Transforming Lonely Rooms
Updated: Dec 18, 2020
While my power was off last week, and the week before, I did something crazy. Something that I love to do but have not done for the longest time. I didn’t even feel guilty about it as I normally would. I indulged in some leisurely reading.
I became immersed in a historical novel with murder, intrigue and time travel. I didn’t and couldn’t answer my phone. I didn’t and couldn’t connect to the internet. So, once I let go of my frustration, I welcomed the downtime and remembered how nice it is to curl up with a good book.
The experience reminded me of a design project I did years ago down on the Peninsula. It was in a home built in the 1940s with a separate living room, dining room and family room. In other words, there wasn’t a modern-day great room. These rooms had polished hardwood floors and spectacular millwork including eight-inch baseboards and thick door and window casings.
My clients wanted something done with their living room but didn’t know what that might be. It was a large space that they never used. Because both of them were university professors, they had piles of interesting books scattered throughout their house.
Most topics were on philosophy and anthropology and some were on art and history. They became my inspiration. I suggested that we convert the living room into a plush and comfortable library. Both eagerly agreed to the idea even though it meant swapping old furniture for new.
A fireplace, flanked by two pairs of corner windows, filled one side of the room. I created a luscious reading space at this end using two navy blue velvet loveseats and an over-sized ottoman between them. I added four small tables and antique brass reading lamps at the arms of each loveseat. This fireplace vignette sat on top of a gold and burgundy Persian rug with accents of blue.
I designed floor-to-ceiling bookcases for the remaining three walls and incorporated molding to match the other millwork in the room. The wood was stained close to the same color as the hardwood floors. These bookcases filled the walls entirely which created an undeniable library look and feel.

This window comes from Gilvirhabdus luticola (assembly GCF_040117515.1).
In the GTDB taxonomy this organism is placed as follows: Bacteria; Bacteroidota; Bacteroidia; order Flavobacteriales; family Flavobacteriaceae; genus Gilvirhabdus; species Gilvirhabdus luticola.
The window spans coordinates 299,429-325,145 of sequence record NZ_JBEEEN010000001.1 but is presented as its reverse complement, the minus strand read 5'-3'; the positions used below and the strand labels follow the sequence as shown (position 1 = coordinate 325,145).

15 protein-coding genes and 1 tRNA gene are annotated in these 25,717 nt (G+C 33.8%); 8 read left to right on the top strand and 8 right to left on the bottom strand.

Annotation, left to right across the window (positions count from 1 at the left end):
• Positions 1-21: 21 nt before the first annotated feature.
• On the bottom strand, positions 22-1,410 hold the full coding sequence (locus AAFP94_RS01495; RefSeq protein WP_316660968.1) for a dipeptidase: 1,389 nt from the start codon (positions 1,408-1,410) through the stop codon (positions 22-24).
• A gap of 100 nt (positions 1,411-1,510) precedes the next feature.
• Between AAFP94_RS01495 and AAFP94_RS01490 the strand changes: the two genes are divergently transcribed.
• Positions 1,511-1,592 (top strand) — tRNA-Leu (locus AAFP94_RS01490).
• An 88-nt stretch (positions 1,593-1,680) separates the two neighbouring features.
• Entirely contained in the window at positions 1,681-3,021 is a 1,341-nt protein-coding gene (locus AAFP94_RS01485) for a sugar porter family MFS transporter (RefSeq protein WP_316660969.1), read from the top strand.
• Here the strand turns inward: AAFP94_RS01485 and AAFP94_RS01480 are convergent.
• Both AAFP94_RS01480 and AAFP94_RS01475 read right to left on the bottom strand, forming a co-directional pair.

To magnify the richness of the space, I enhanced the ceiling with embossed copper tiles. I put another Persian rug on the floor to unite the bookcases. This one was very large and mostly burgundy with hints of navy, gold, and emerald green. My last addition was an antique walnut table with gold inlay to sit in the middle of the rug. It would come in handy when pulling books or setting them aside to read soon.
My favorite part of this installation came at the end. I enlisted my clients’ help to sort, categorize, and display their books. We thought about lining them up as you would see in a public library but decided to stack a few on their sides instead. This would break up the lines of books and also create a bit of empty space. I next took a tour of the rest of the house and collected all of their brass accessories. I grouped ones that had characteristics in common and then spaced them on shelves so that the flashes of brass would present in a balanced way.
I know that, having kept in touch with these clients, their library has become the most used room in the house. It has also become the favorite destination -- and a visual treat -- for their book club.
It took power outages and lost internet connections to remind me of an old but tried and true pastime. If you have a room that you don’t know how to use, a library may just be the answer.